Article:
Some websites keep some of their websites outside of the conventional http:// and https:// protocols in a bid to keep them away from search engines and away from prying eyes.
- Technically Limited Content
- Database Queries Results
If a page is generated from a database query, then such a page is considered to be a part of the deep web as search engines do not necessarily query databases except a URL string which that is constructed for them.
What is the Deep Web Used for?
When most Internet users hear of the term deep web, they think of it as a beehive of criminal activities. While such can be said to be true for the dark web, such is not entirely true for the deep web. As you have already learned earlier in the article, the deep web is just that part of the Internet that’s not accessible to conventional search engines.
Emails, private social media pages, bank websites, and any other protected web page forms part of the deep web as they are not accessible to the search engines – however, the aforementioned are not bad – the are just private and shouldn’t be made public.
The deep web is used for a range of activities such as the good, the bad, and the ugly. Some of the good uses of the dark web include academic research. There is much academic research, such as scientific papers, that cannot be found on the open web.
You will need to make use of the JSTOR digital library to find these papers. Government and institutional websites can also be part of the deep web. Some Internet users make use of the deep web to bypass paywalls, locational restrictions, and pirated contents without the fear of being caught.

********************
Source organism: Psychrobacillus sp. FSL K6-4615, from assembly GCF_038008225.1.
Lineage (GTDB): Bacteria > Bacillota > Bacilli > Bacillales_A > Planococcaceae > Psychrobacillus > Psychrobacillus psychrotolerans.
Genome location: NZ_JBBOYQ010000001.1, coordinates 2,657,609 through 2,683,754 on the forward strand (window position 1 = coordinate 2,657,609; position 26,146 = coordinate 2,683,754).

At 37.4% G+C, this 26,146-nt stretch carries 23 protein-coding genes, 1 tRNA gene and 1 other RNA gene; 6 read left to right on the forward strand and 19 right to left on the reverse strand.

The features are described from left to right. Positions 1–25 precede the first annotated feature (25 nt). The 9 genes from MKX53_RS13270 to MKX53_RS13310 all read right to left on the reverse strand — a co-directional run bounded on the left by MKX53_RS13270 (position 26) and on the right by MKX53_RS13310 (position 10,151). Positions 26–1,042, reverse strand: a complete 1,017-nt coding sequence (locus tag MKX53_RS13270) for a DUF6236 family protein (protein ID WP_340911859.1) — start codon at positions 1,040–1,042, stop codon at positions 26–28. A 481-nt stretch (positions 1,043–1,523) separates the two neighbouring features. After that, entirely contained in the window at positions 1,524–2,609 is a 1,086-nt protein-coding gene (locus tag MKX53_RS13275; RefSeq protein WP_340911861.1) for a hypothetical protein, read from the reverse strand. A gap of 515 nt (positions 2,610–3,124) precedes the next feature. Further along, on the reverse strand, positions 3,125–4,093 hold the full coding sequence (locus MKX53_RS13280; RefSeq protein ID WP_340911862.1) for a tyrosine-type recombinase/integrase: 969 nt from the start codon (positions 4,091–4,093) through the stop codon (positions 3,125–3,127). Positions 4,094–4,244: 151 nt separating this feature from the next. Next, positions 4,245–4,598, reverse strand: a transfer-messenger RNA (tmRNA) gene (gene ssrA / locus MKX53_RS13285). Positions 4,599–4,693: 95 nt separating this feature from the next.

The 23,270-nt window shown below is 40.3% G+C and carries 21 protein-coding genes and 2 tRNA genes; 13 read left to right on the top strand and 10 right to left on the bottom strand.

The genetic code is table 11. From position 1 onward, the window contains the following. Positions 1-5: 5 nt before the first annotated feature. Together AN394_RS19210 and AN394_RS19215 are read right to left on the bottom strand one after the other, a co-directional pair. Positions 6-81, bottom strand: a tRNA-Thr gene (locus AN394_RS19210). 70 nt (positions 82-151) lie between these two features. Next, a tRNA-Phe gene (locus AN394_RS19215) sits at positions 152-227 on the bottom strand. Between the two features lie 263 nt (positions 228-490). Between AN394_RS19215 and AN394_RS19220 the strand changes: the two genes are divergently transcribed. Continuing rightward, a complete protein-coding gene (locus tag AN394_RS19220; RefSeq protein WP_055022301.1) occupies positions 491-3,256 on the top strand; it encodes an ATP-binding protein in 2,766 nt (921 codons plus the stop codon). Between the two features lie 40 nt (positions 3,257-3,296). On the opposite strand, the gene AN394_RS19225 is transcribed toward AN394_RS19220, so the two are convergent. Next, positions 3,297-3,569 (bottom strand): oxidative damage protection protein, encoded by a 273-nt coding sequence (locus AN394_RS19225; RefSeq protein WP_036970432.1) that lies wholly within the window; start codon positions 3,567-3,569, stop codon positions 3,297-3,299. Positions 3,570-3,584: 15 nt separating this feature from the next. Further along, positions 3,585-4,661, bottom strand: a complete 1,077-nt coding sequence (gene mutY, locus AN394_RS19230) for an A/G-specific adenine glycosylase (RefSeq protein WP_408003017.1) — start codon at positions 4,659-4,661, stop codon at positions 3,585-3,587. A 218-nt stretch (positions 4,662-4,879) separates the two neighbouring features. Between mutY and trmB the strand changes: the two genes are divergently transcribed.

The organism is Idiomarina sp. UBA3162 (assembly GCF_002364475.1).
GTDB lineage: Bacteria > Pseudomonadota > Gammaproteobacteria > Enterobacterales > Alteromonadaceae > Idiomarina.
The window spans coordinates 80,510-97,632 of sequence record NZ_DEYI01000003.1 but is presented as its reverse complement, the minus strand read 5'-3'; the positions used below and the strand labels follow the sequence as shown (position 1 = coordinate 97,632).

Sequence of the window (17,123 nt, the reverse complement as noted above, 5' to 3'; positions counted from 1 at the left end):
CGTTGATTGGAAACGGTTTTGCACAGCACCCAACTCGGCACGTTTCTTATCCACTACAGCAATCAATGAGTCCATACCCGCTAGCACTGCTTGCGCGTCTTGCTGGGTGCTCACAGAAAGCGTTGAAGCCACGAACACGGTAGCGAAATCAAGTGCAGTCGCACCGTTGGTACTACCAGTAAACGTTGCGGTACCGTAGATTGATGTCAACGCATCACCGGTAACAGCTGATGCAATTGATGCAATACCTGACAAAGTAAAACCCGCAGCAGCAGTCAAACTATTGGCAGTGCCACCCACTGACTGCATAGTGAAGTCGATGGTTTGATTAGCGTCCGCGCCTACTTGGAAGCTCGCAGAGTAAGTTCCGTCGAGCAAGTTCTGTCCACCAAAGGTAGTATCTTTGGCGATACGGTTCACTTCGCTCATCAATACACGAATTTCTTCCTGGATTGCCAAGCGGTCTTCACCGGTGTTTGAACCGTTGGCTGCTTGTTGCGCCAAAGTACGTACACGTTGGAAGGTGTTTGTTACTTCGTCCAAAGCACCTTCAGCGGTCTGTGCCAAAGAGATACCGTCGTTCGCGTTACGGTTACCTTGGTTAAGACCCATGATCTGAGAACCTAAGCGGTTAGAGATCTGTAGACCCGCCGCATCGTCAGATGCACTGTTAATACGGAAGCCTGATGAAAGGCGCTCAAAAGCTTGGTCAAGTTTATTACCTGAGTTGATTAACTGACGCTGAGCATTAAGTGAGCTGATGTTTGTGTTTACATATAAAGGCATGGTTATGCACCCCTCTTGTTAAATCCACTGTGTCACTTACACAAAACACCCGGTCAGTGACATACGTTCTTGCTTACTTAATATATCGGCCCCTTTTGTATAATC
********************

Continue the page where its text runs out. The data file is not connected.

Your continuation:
The dark side of the deep web is where things become messy, and that’s why people associated the deep web with the part of the Internet meant for criminally minded individuals. On the deep web, you can purchase credit card details, human IDs, log-in details, fake documents, stolen accounts (Netflix, Spotify, PayPal, etc.), and even bank login details.
It is also the den of drug dealers (marijuana, cocaine) and firearm and other weapons sellers, and illegal good sellers. The truth is that the majority of the deep web is safe, but that part of it that is a den of criminals gives the government a reason to beam its search eyes on the deep web.
How to Access the Deep Web
The whole idea of a web page being accessible to search engines is to make it easy for users to find them. This provides some form of centralization. If a website has been developed to be unfriendly to search engines, then you need to know that they do not want random and unauthorized access.
This also means that there is no centralization, and you will need to know about it as a standalone site and not via a search engine. Below are some of the methods you can use to access web content on the deep web.
- Get A Membership
Some deep web websites have high-quality content, much more than you can find on the open Internet. In fact, it might interest you to know that the amount of valuable content in the deep web is much more than the surface web and, as such, the reason for being hidden in other to keep the content in a close circle.